It would be an exaggeration to say that the Eagle Watch boat cruises, which depart from the steamboat dock of the Connecticut River Museum, get you really “up close and personal” to the bald eagles along the shoreline. Frankly, the eagles that you can see from the boat are pretty far away, at least with naked eye.
Still, the boat cruise does get you close enough to make out bald eagles circling in the sky, as well as female bald eagles sitting in their nests, protecting their young. At times Eagle Watch bird watchers even get a glimpse of a male bald eagle diving down to the nests to deliver food to its mate and their young.
Powerful binoculars are provided to passengers to make it easier to make out the details of the bald eagle sightings. Also, telescopic lenses on cameras can help in filming close ups of eagles in their nests.
Well Worth a $40 Boat Ride
The Eagle Watch boat rides are co-sponsored by the Connecticut River Museum and Project Oceanology. The role of the museum is to sell $40 a person tickets for the boat ride, whereas Project Oceanology’s provides a safe and sturdy, 65 foot research vessel to ferry passengers up and down the cold winter waters of the Connecticut River.
Worth noting is the fact that the boat used on the trips, the Enviro-lab III, is clean and ship shape. It has open bow and stern decks, and very importantly, a large, nicely heated cabin for eagle watchers who want to come in from the cold.
The wintry boat cruises take somewhat over an hour and half. This provides boat passengers ample time to get a good glimpse, or a good photo, of the bald eagles that nest along the cold, cold waters of the Connecticut River this time of year.
In addition to the excitement of just going on a boat ride, boat passengers get the pleasure of the viewing the majestic spender of the river this time of year, which at times offer a bright sun shining down on the boat’s decks. You really can’t beat the price, for what you get.
The host-narrators of the boat on a recent Saturday were: (1) Bill Yule, a 15 year veteran narrator of winter boat cruises, and (2) Chris Dodge, a young marine scientist from Project Oceanology. Yule said at the beginning of the cruise that he had a bad cold, and, therefore, could not narrate. However, he would come along for the ride.
This meant that Chris Dodge would be handling the narrating duties of the cruise. Before he started narrating, Dodge explained what might be called the “clock system” for pointing out where the eagles are located in the sky.
This “clock system” meant that when Dodge spotted an eagle in the sky which was dead ahead of the boat, he would call out, “Eagle at 12 o’clock.” Or, if he sighted an eagle in the sky at the stern of the boat, he would call out, “Eagle at “6 o’clock.”
Eagle sightings on the right side of the boat, facing forward, would be at “at 3 o’clock,” and on the left side of the boat would be “at 9 o’clock.” The system worked well, and the passengers on board quickly caught on.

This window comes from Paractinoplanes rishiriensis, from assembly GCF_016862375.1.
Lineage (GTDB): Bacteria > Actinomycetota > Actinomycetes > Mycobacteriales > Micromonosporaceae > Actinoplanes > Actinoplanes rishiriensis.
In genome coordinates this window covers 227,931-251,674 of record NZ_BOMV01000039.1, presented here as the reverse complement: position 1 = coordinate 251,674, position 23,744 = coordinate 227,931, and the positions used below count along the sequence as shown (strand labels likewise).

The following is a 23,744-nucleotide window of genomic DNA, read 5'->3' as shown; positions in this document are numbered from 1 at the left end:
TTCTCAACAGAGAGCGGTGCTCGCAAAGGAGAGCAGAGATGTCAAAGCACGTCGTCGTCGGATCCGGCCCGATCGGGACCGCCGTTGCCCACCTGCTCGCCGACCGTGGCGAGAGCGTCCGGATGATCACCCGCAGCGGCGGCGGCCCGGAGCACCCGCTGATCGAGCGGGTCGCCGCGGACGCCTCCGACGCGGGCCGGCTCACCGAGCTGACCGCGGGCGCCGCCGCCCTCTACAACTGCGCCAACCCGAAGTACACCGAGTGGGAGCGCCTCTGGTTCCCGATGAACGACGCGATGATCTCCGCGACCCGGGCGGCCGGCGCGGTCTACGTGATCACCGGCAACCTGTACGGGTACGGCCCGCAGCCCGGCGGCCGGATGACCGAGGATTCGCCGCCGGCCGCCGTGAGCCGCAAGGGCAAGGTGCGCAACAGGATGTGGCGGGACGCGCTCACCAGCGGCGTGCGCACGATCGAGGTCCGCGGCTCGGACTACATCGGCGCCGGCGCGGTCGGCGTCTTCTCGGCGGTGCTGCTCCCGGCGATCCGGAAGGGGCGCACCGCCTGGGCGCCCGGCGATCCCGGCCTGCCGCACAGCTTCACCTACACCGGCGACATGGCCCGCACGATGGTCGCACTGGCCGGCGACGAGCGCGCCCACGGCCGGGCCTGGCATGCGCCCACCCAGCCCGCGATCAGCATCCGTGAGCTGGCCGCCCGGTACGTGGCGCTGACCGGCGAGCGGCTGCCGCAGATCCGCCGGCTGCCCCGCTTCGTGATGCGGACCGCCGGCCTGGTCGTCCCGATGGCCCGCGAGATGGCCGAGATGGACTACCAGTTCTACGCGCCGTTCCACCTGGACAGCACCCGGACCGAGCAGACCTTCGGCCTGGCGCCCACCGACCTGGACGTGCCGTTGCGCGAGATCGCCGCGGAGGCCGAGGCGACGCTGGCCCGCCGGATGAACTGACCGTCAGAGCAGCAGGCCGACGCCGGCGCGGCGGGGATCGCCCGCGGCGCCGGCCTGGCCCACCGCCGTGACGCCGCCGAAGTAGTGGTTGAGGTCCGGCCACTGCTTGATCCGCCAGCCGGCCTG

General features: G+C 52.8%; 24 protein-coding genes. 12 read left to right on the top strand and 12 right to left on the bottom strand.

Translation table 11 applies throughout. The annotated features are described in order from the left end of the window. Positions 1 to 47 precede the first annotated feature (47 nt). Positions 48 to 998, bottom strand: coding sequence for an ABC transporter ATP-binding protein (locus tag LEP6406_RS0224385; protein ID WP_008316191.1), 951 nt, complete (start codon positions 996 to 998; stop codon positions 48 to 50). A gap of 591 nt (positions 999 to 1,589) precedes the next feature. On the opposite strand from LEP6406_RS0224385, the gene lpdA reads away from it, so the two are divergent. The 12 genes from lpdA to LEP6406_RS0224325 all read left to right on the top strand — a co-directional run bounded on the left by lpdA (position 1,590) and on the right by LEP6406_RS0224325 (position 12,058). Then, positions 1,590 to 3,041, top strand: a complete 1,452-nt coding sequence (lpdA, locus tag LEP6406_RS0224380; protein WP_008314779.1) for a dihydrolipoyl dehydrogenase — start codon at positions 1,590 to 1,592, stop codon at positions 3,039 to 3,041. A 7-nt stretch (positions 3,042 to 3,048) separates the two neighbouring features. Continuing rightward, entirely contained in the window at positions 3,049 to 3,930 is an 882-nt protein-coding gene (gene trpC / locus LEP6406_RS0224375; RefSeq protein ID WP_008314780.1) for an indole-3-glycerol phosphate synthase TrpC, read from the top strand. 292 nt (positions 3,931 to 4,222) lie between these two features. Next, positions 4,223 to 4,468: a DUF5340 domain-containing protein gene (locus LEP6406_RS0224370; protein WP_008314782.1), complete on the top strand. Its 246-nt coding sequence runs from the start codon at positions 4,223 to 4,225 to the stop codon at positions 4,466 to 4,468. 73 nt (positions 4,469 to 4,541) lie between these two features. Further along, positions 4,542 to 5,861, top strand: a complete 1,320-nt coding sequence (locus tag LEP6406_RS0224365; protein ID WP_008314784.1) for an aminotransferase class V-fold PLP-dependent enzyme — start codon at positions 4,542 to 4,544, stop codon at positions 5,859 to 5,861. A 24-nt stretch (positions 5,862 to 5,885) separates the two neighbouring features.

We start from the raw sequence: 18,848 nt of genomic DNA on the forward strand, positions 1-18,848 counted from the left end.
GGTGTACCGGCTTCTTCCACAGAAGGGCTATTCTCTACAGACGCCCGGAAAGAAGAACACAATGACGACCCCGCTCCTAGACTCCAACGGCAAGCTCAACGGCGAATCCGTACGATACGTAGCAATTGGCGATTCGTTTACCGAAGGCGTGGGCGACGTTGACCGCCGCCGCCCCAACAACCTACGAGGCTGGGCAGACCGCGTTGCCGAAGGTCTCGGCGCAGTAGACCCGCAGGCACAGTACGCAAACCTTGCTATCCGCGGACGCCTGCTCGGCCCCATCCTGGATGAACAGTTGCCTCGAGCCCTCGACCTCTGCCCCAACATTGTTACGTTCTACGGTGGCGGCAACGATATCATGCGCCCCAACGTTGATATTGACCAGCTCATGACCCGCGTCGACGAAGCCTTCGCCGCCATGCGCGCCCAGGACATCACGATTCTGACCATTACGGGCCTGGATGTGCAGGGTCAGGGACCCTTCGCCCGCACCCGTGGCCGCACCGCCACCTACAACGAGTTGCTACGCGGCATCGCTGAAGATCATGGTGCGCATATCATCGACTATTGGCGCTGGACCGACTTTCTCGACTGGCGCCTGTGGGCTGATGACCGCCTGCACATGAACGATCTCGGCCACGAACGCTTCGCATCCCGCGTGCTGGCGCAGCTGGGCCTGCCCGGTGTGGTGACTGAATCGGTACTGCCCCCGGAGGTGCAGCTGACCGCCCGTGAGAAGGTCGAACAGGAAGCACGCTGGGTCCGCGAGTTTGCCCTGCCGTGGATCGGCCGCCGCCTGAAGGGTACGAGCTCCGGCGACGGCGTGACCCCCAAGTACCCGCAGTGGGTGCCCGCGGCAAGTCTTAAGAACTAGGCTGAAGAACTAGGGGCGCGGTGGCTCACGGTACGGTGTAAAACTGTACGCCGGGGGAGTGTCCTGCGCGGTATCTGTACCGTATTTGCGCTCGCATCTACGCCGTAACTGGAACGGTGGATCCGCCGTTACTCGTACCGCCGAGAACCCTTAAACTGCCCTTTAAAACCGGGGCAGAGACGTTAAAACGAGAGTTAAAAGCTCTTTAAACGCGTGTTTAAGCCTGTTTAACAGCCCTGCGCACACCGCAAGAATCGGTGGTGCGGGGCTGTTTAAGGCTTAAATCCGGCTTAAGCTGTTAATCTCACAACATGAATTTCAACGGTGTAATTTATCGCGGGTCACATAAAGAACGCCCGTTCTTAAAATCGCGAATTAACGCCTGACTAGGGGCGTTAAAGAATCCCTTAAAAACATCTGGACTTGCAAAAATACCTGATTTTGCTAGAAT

On this clear and sunny day there were a lot of eagles overhead in the sky. The bow and stern decks of the boat were crowded with bald eagle watchers. They changed positions back and forth, depending on “o’clock” positions called out by Dodge.
Eagles Up in the Sky, and On Land as Well
Not only were there eagle spotting in the sky above, the bald eagles were on the shoreline land as well. Suddenly, all this was too much for the benched bird spotter, Bill Yule, to take.
Yule soon began calling out as well over the ship’s microphone, the “clock” positions of where eagles could be sighted. It was now a joyful narrative with two, top ranked, eagle spotters, telling the 40 passengers on board, where to see the eagles. There was genuine excitement on board with Yule’s clear voice helping with the narration.
Still, because of the cold outdoors the cruise was beginning to seem a bit long. Increasingly, eagle spotters going into the spacious heated cabin for warmth.
First Up, and Then Down the River
Over the course of the cruse, the “Enviro-lab III,” first cruised north up the river, going as far as Eight Mile Island. The island takes its name from being eight miles up from the mouth of the Connecticut River, we were told.
Then, the boat came around and sailed down the river, passing the steam boat dock of the Connecticut River Museum, where the tour started, and continuing down towards the mouth of the river.
As the boat got closer to the river’s mouth, the waters of the river became more and more salty and warmer. This can mean that sometimes seals, and even a whale, can be spotted, although they did not appear on this trip.
As the boat got continually closer to the mouth of the river, the wind picked up significantly. In fact, it was blowing so hard, that the decision was made to turn the boat around and proceed upriver again.
At one point on the trip home, one of the passengers asked if the Emvio-lab III could safely go into Hamburg Cove, across the river from Essex. Tour leader Dodge said that the boat, which has a four foot draft, theoretically, could safely go into the cove. However, he said the wind in the cove might blow the boat into shallow water, therefore, it was inadvisable to go into the cove.
With more and more passengers sitting in the cabin for warmth, it was time to end the cruise. With a flawless landing, the boat came to rest at the steamboat dock of the Connecticut River Museum. What a day it had been! What a time to remember!
Bald eagle cruises will run every Friday, Saturday and Sunday until March 16. Call 860-767-8296 to make reservations. The boats sail from the steamboat dock of the Connecticut River Museum, which is located at the foot of Maine Street in downtown Essex.